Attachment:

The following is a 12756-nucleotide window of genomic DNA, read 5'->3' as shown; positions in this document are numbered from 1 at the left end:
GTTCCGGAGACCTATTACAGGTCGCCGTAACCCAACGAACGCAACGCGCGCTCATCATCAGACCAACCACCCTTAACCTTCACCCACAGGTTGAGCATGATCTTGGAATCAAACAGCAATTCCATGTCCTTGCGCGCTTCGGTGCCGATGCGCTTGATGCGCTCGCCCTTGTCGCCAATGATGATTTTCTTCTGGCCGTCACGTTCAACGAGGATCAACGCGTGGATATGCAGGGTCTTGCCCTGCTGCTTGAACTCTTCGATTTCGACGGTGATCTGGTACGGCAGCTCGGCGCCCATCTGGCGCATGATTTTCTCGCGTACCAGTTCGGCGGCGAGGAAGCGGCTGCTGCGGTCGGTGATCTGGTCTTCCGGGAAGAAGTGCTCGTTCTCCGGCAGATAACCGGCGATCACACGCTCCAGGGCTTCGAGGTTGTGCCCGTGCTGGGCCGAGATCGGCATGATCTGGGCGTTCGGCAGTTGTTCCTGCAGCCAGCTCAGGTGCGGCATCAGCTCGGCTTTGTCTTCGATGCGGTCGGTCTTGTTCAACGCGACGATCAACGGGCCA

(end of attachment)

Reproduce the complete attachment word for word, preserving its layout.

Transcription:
The following is a 12756-nucleotide window of genomic DNA, read 5'->3' as shown; positions in this document are numbered from 1 at the left end:
GTTCCGGAGACCTATTACAGGTCGCCGTAACCCAACGAACGCAACGCGCGCTCATCATCAGACCAACCACCCTTAACCTTCACCCACAGGTTGAGCATGATCTTGGAATCAAACAGCAATTCCATGTCCTTGCGCGCTTCGGTGCCGATGCGCTTGATGCGCTCGCCCTTGTCGCCAATGATGATTTTCTTCTGGCCGTCACGTTCAACGAGGATCAACGCGTGGATATGCAGGGTCTTGCCCTGCTGCTTGAACTCTTCGATTTCGACGGTGATCTGGTACGGCAGCTCGGCGCCCATCTGGCGCATGATTTTCTCGCGTACCAGTTCGGCGGCGAGGAAGCGGCTGCTGCGGTCGGTGATCTGGTCTTCCGGGAAGAAGTGCTCGTTCTCCGGCAGATAACCGGCGATCACACGCTCCAGGGCTTCGAGGTTGTGCCCGTGCTGGGCCGAGATCGGCATGATCTGGGCGTTCGGCAGTTGTTCCTGCAGCCAGCTCAGGTGCGGCATCAGCTCGGCTTTGTCTTCGATGCGGTCGGTCTTGTTCAACGCGACGATCAACGGGCCA